Nigeria to get Japanese drug for Ebola treatment
Nigeria will soon get a Japanese drug to treat Ebola, the country's Health Minister Onyebuchi Chukwu said Monday.
Abuja: Nigeria will soon get a Japanese drug to treat Ebola, the country's Health Minister Onyebuchi Chukwu said Monday.
The drug named Favipiravir and developed by a subsidiary of Fujifilm Holdings in Japan, could be delivered any time soon in Nigeria, Xinhua quoted Chukwu as telling reporters here.
Apart from the Japanese drug, the west African country had also applied for another anti-Ebola drug alongside two other vaccines which have been positively identified by the local Treatment Research Group (TRG) in Nigeria.
"The TRG has been working hard to identify experimental drugs like Zmapp, and also make recommendations to government on further research on these drugs as well as vaccines for EVD treatment and prevention," Chukwu said.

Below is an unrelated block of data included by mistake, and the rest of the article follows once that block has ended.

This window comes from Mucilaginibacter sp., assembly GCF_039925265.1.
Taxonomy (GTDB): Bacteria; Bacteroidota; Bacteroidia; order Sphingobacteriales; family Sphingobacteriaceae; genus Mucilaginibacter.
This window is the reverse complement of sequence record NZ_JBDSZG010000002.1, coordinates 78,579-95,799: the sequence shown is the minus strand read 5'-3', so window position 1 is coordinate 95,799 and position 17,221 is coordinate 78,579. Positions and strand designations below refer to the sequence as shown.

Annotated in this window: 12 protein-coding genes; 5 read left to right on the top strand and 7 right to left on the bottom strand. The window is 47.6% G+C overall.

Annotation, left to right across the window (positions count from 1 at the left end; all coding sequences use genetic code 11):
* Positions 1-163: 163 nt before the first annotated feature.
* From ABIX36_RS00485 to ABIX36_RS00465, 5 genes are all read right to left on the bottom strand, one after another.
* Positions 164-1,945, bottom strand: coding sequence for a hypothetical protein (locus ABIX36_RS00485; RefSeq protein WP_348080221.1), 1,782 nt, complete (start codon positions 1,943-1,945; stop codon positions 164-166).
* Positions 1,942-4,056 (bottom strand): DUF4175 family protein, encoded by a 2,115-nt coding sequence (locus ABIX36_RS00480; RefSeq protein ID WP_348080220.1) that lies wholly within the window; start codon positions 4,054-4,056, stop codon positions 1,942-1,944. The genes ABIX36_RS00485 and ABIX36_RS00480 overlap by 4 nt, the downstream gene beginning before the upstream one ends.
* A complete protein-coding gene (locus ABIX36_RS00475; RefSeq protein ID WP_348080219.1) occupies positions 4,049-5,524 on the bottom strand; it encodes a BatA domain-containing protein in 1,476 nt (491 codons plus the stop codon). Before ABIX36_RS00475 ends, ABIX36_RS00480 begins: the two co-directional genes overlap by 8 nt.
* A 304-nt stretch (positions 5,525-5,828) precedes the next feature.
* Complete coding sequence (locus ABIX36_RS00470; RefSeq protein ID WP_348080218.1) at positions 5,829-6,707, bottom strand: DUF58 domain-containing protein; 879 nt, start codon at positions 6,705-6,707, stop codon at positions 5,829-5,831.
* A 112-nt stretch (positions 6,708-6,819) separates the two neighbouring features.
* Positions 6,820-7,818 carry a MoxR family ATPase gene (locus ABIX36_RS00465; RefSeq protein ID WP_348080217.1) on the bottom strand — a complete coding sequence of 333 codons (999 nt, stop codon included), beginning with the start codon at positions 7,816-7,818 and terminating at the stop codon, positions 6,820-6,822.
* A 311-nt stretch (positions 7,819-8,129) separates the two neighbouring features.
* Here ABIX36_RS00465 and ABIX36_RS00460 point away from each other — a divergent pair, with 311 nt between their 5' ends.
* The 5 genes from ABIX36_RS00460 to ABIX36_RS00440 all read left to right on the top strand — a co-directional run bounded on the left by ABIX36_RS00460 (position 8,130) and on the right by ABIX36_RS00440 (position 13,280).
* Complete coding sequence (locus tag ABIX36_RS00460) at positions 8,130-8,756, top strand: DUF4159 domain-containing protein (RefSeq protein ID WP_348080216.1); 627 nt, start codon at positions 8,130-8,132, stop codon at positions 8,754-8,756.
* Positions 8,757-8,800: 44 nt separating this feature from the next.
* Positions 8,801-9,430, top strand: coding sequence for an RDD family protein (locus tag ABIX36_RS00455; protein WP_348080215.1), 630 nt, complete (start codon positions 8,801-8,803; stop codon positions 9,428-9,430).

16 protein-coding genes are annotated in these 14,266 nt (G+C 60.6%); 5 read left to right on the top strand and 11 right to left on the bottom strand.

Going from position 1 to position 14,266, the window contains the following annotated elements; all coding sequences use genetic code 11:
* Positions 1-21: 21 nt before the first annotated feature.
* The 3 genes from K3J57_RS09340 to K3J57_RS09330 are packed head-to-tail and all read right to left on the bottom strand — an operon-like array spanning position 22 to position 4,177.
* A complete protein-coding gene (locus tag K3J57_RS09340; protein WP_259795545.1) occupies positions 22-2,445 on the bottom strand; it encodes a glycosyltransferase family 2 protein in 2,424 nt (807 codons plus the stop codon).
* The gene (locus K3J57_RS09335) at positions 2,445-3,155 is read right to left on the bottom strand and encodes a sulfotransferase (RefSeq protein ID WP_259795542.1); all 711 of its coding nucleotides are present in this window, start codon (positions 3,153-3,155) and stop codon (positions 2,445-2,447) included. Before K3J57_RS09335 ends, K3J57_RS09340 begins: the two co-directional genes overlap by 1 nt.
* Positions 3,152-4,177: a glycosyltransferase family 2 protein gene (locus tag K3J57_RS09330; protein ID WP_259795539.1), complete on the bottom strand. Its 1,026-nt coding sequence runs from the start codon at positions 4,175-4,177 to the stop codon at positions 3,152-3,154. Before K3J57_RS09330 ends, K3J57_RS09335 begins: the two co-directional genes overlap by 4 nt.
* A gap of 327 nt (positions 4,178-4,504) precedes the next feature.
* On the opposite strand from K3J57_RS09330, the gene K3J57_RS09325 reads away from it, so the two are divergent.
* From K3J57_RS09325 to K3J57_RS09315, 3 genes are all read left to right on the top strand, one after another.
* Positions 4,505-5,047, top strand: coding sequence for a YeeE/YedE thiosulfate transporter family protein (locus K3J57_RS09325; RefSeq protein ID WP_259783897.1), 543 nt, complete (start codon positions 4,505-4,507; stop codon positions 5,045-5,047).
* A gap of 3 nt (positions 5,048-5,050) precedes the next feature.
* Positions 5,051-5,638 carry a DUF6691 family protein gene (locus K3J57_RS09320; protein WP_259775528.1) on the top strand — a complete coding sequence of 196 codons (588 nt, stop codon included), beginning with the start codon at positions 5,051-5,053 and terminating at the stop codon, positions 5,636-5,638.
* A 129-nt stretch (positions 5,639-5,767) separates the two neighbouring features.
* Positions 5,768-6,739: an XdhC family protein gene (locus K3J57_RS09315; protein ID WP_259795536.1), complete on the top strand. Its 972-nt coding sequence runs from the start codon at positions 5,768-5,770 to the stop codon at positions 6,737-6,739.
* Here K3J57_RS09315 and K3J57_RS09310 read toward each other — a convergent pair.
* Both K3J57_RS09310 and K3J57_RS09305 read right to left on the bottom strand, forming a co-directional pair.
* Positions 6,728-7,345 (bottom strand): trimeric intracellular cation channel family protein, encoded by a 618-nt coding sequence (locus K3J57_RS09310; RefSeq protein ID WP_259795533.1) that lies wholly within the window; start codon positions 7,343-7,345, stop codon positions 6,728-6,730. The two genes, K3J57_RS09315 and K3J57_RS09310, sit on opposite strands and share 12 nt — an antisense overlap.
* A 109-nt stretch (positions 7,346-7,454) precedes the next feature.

The Nigerian minister said the drug was considered as it has strong anti-viral property against Ebola virus in-vitro and in-vivo.
"These and the fact that it is considered safe, having passed through phases one and two clinical trails makes it good candidate drug for use in emergency situation as the EVD," he added.
Elaborating on the Ebola spread, Chukwu said total number of cases in Nigeria stands at 16, while 13 people have been treated at the isolation ward in the southwestern state of Lagos. So far, seven people have been discharged from the isolation facility.
He noted six people had died of Ebola so far in Africa's most populous country, with five fatalities in Lagos and only one fatality recorded in the oil-rich city of Port Harcourt.
More than 1,500 people have so far died of Ebola since the latest outbreak in West African countries began in March.